pairing can be controlled by adjusting the magnetic field. Weakly
paired potassium atoms retain some of their fermionic character,
but they also behave a bit like bosons. A pair of fermions can merge
with another pair--and another and another--eventually forming a
Jin suspects that the
subtle pairing of atoms in a fermionic condensate is the same pairing
phenomenon seen in liquefied helium-3, a superfluid. Superfluids
flow without viscosity, so fermionic condensates should do the same.
A closely related phenomenon
is superconductivity. In a superconductor, paired electrons (electrons
are fermions) can flow with zero resistance. There is intense commercial
interest in superconductors because they could be used to produce
cheaper, cleaner electricity, and to build high-tech marvels like
levitating trains and ultra-fast computers. Unfortunately, superconductors
are difficult to handle and study.
The biggest problem
with today's superconductors is that -135°C is the warmest temperature
at which any of them can operate. The liquid nitrogen or other cryogenics
needed to cool the wires down make any apparatus using superconductors
expensive and bulky. Engineers would rather work with superconductors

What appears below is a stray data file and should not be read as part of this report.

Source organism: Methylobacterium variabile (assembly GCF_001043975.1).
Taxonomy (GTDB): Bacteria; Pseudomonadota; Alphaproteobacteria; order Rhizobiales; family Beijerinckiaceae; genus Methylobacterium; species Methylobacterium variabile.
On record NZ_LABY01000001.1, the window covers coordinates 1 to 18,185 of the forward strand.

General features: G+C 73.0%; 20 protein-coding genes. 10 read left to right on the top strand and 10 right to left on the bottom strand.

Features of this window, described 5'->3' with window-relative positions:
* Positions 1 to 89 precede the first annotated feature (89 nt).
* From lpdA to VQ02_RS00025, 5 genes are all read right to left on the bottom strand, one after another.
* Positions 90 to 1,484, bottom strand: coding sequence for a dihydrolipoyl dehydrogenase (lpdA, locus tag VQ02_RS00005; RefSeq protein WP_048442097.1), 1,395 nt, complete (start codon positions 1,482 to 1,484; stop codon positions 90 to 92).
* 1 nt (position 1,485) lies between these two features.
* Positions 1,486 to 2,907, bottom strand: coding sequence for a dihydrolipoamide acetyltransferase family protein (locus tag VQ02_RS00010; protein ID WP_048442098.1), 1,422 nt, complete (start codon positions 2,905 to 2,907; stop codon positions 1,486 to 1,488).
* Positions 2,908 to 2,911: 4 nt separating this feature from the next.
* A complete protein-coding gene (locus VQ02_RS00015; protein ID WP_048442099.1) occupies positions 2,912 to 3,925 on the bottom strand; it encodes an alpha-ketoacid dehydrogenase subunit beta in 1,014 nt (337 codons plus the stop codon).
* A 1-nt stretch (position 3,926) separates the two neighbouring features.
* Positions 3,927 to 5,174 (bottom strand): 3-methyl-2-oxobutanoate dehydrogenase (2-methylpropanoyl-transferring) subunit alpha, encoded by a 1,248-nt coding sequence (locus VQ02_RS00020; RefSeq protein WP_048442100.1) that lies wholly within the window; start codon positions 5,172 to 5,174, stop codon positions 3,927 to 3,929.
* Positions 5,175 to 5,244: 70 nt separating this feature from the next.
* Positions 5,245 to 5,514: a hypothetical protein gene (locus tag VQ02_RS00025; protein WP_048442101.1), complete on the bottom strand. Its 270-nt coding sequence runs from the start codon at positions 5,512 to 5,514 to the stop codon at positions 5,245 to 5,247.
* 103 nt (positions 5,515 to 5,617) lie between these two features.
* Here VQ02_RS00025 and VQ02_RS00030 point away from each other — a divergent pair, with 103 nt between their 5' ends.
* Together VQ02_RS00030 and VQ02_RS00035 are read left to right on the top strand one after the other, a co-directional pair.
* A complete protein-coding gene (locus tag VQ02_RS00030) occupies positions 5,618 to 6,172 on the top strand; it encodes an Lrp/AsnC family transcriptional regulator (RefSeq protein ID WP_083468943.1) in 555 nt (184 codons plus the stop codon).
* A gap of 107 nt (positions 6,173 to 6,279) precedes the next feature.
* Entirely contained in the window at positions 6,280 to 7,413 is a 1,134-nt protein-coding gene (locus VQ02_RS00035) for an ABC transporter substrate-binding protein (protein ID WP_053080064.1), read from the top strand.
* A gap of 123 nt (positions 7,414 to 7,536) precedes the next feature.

at room temperatures.
"The strength of pairing
in our fermionic condensate, adjusted for mass and density, would
correspond to a room-temperature superconductor," notes Jin. "This
makes me optimistic that the fundamental physics we learn through
fermionic condensates will help others design more practical superconducting
of fermions can get together and act like bosons. In this
diagram, the spins of paired particles are aligned. In
Jin's work they are opposite.
NASA has many uses
for superconductors. For instance, gyros that keep satellites oriented
could use frictionless bearings made from superconducting magnets,
improving their precision. Also, because superconductors can carry
the same amount of current as copper in a much smaller wire, the
superconducting electric motors aboard spacecraft could be 4 to
6 times smaller than ordinary motors, saving precious volume and
Others speculate that
superconductors could play a role in a permanent Moon base, such
as the one in President Bush's recently announced vision for future
human exploration of space. Superconductors would be a natural choice
for ultra-efficient power generation and transmission, because ambient
temperatures plummet to -173 °C during the long lunar night.
And during the months-long journey to Mars, a "table top" MRI machine
made possible by superconducting wire would be a powerful diagnosis
tool to help ensure the health of the crew.
The Moon. Mars. There's
no telling where fermionic condensates might take us. Definitely
beyond grade school....
This story mentions six phases of matter: solids, liquids, gases,
plasmas, BECs and fermionic condensates. Physicists debate the total.
You could add to the list many other forms such as liquid crystals,
glasses, ferromagnets, paramagnets and so on. Do fermionic condensates
rightly belong among the major categories, like liquids and solids,
or with less fundamental subdivisions such as liquid crystals? This
question will be answered in the months and years ahead as researchers
learn more about the properties of coalescing fermions.